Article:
Rahman said that he's "not making a judgment" with the piece. In November last year, Modi announced that the government had decided to demonetise Rs 500 and Rs 1,000 notes to tackle the menace of black money. It was met with mixed reactions in the country, with major criticism coming from many quarters.
Now Rahman, who had earlier made a reference to demonetisation in his new version of the popular 1994 track "Urvasi Urvasi", has taken inspiration from it for his latest music piece in collaboration with the Seattle Symphony, one of America's leading symphony orchestras.
"'The flying lotus' is an impression of the rise of India... the whole journey of India. I wanted to do something on what was going on in India during demonetisation and what will happen in the future. It's open to interpretations," Rahman said.
Asked about his collaboration with the Seattle Symphony, the Grammy winner said: "They wanted something... maybe simple. Since I had an inspiration to do this, they were very receptive and encouraging. They loved the idea and found it very innovative. It was a great team" adding "For a composer to get an orchestra like that, is always a dream."
"The flying lotus" was premiered by the Seattle Symphony with conductor Ricardo Averbach at Celebrate Asia, an annual concert that features music by famous Japanese, Chinese, Korean and Indian composers, in May.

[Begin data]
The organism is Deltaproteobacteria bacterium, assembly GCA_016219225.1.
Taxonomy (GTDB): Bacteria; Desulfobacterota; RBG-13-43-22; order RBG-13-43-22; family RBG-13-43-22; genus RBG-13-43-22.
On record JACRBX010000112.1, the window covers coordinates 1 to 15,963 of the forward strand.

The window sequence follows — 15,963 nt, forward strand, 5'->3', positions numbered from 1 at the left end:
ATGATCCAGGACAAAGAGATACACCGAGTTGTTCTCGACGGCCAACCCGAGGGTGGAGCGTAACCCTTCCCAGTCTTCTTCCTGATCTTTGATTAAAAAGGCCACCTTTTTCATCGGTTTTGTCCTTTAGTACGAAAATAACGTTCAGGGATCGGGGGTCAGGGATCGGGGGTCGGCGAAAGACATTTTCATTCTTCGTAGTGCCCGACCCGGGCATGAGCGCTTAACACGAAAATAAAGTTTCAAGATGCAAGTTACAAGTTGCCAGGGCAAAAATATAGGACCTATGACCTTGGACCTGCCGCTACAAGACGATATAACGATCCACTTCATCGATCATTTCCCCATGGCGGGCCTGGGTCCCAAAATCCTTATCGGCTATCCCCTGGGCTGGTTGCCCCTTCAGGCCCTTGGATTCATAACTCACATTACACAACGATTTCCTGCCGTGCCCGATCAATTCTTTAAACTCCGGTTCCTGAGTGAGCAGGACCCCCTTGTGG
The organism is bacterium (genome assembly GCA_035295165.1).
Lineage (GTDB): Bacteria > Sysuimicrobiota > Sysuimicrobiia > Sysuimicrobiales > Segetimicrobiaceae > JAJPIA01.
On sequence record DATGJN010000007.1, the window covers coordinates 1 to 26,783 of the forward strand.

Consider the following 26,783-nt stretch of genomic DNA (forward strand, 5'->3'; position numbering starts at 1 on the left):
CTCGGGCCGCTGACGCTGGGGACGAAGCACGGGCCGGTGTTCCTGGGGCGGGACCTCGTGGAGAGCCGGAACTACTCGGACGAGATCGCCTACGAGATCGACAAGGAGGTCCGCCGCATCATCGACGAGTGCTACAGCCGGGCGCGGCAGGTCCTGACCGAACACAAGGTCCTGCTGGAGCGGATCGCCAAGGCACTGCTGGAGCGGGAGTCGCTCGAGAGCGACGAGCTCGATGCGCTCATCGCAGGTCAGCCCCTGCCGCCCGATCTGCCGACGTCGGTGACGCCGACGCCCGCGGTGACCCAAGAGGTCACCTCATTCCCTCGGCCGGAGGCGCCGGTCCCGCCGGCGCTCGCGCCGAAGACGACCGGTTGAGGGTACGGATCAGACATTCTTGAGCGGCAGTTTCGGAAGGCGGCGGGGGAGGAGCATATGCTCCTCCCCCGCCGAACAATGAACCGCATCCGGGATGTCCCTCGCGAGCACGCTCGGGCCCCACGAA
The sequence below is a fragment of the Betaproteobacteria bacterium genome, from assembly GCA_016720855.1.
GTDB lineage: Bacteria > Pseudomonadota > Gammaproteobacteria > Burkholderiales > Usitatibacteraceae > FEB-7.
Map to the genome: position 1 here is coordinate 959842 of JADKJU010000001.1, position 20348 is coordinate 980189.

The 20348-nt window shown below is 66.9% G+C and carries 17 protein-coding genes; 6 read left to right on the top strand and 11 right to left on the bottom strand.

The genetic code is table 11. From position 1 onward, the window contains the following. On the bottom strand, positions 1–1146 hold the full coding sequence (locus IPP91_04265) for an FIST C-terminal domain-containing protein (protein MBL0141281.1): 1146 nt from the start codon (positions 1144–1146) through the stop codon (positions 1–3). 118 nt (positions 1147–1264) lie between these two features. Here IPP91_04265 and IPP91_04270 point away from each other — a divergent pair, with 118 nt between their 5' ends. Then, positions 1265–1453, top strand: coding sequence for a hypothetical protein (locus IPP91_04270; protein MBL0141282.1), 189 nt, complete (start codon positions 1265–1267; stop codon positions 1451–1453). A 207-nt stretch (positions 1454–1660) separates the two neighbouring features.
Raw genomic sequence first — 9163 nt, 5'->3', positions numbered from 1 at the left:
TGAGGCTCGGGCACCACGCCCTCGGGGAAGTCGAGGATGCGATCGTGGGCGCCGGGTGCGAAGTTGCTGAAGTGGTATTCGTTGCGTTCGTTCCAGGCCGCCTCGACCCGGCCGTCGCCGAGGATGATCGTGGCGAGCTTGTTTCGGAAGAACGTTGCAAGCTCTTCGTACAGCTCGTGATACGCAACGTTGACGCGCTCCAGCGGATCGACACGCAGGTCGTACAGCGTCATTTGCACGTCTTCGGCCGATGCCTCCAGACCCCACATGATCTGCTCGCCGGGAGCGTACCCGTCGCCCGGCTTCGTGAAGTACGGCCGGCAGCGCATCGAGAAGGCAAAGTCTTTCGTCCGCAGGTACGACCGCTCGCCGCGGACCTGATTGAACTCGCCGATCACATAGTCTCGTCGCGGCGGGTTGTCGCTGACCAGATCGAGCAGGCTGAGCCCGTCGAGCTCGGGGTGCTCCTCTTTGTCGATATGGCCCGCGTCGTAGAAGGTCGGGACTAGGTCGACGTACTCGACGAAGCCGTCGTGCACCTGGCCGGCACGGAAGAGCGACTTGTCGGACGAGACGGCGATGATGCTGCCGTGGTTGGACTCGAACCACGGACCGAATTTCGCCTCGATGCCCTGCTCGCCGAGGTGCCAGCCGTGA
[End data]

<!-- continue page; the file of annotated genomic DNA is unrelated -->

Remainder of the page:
The commission by Rahman was underwritten by artists like Vijay and Sita Vashee, Parul and Gary Houlahan, Vishwa and Vandana Prasad, Noreen and Kabir Shahani, and Satya and Rao Ramala.
The emotionally charged track is interspersed with a few lines from Modi's speech on demonetisation along with others stressing on "digital economy", the country going "cashless" and "dhan dhana dhan" (wealth).
What's his take on demonetisation?
"I think the intention was right. This (the track) is not about me making a judgement. How would I know about something so big? But I know what people are talking about, the Chinese whispers, the good and the bad. That's what I have put in my piece. It is interesting to have an orchestra and expression like that. The subject is very relevant to every Indian," he said.
"The music is an optimistic approach and also a journey of what we have been through. I think that's what it should be. It is not about personal agenda or religion. It is about uplifting the poor. It's about making our nation the best in the world," he added.
Prior to its release, Rahman said: "It will be released like a normal release by Universal Music India, but I will send a copy to our PM and important people. I would love to share my work with them."
Going by the title of track, it seems like he is happy with Bharatiya Janata Party as the ruling party in India.
"I am happy with India...always. I am an Indian," he said.
After creating a piece on a subject, which is considered to be Modi's biggest move, would Rahman like to compose for any of the government's campaigns?
"If I have time, then yes," said the "Maa tujhe salaam" hitmaker.
Is he inching closer to joining politics?
"No. I don't have time for it. I want to be in music and movies," said Rahman, whose A.R. Rahman Encore - The Concert, in association with MTV, will celebrate his 25 years in music.
The event will take place in four Indian cities -- New Delhi, Hyderabad, Ahmedabad and Mumbai in November and December.